Hola, Cuba! We are in our Happy Place

Stepped off the plane and were thrilled to bits to see that our bikes arrived intact. Nevermind that in Toronto they made us unpack the boxes and take everything (everything!!) out of the box for inspection. That’s why they say to be at the airport three hours early. Our pre-arranged taxi driver found us and delivered us to our Casa Particular in Holguin where Oscar our host made us feel very welcome. Oscar we learned, had been working as an accomplished lawyer but now chooses to spend his time operating his Casa.

Randy re-assembled the bikes on a lovely outdoor balcony overlooking what appears to be a park where we saw happy Cuban kids skateboarding (sans cellphones) and hanging out just having fun. Overlooking the balcony we see the road users, and it’s definitely not all cars: an equal mix of bicycles, horses pulling buggies, rickety buses, motorcycles, pedestrians, and some cars.

The Myth of Cuban Food: Busted!!

Yep, The bland food myth–busted! It may be too soon to call it, but based on our first (and only meal today) in an authentic Cuban restaurant we are smiling ear to ear having each ordered up some mystery chicken and a side of rice. (Chicken = $4 and rice = $1). Lesson learned here: Cuban portions are huge. Chicken arrived all sizzly and inviting, and the rice….they know how to make rice! Happy, happy, Randy and Anita.

Cuban culture, sans-cellphone style

The bad news is that cell service is far too expensive for Cuban citizens to be addicted to their cell phones. The good news is that in the town square on Saturday night you see families socializing! Kids roller skating, people talking, sitting on benches everywhere just being happy and enjoying life. Absent are cell phones. There is a carnival type atmosphere.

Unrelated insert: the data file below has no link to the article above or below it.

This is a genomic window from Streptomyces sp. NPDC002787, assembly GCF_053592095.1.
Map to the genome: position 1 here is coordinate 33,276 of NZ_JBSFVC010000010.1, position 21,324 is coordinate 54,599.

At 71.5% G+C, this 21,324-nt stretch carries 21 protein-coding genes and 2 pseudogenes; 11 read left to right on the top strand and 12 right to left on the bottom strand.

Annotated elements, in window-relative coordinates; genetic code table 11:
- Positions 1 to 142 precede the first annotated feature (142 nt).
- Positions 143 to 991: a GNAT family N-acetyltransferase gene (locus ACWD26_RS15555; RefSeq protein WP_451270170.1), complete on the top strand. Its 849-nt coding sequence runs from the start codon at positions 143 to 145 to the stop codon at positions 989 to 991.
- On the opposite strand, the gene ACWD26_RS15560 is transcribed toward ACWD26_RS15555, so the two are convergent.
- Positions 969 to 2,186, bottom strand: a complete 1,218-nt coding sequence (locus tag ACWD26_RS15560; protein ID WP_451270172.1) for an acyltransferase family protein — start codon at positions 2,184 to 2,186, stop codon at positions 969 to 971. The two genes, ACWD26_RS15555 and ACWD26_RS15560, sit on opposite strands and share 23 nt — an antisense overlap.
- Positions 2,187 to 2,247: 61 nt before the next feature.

Conclusion: We Love Cuba!

(Apparently, the internet here is very very slow. Until we get a faster connection, photos are darn near impossible to upload!)

Aviles restaurant in Holguin (recommended by Oscar)

Our taxi that met us at the airport.

Randy gets busy re-assembling the bicycles for the journey.

Across the street there appears to be a celebration happening.

People still use pay phones in Cuba.

The interior of Aviles restaurant.

The exterior of Casa Oscar, a 1930s style architectural style.

Packing the Bicycles (Totally Randy’s domain!)

Time to actually get those bicycles disassembled and squeezed into boxes for the flight. Randy’s bike is big, and it takes some engineering ingenuity to make it fit. We’re attempting to travel with no checked baggage other than bicycles so we’ll be squeezing helmets, water bottles and everything else we can into the box. There’s a weird scary feeling, hoping the bikes make it all the way to Cuba intact.

Bubble wrap, pipe insulation, or cardboard—many parts have been disassembled and protected. Tires deflated and handlebars & pedals removed. It’s a tight squeeze! And we’ll have to remember to throw in an extra roll of packing tape in order to bring those babies home again!

Squishing the bike into a box

While bikes are being packed, I focus on my own gear. I’ve sorted, made choices and took a way all the “extras” in order to shrink it all down to just the essentials. Whatever space remains we’ll be loading up with little gifts for Cubans, things we read about that might be well-appreciated (other than beef jerky!). Everything needs to fit into two panniers each on the bike rather than the usual 4, simply due to the fact that we have no camping gear.

Anita’s gear

 

Packing like a Minimalist!

Minimalism is key when travelling with all of our gear loaded on our bicycles. Randy is the resident bike mechanic, so he’s prepared for just about anything! Spare spokes, 4 tubes each, spare tires, tools and little pieces of hardware that only he knows how to work with. As far as clothing, we have just three changes of clothes for off-bicycle activity and two complete sets of cycling wear. Laundry soap will be our friend at the end of each day.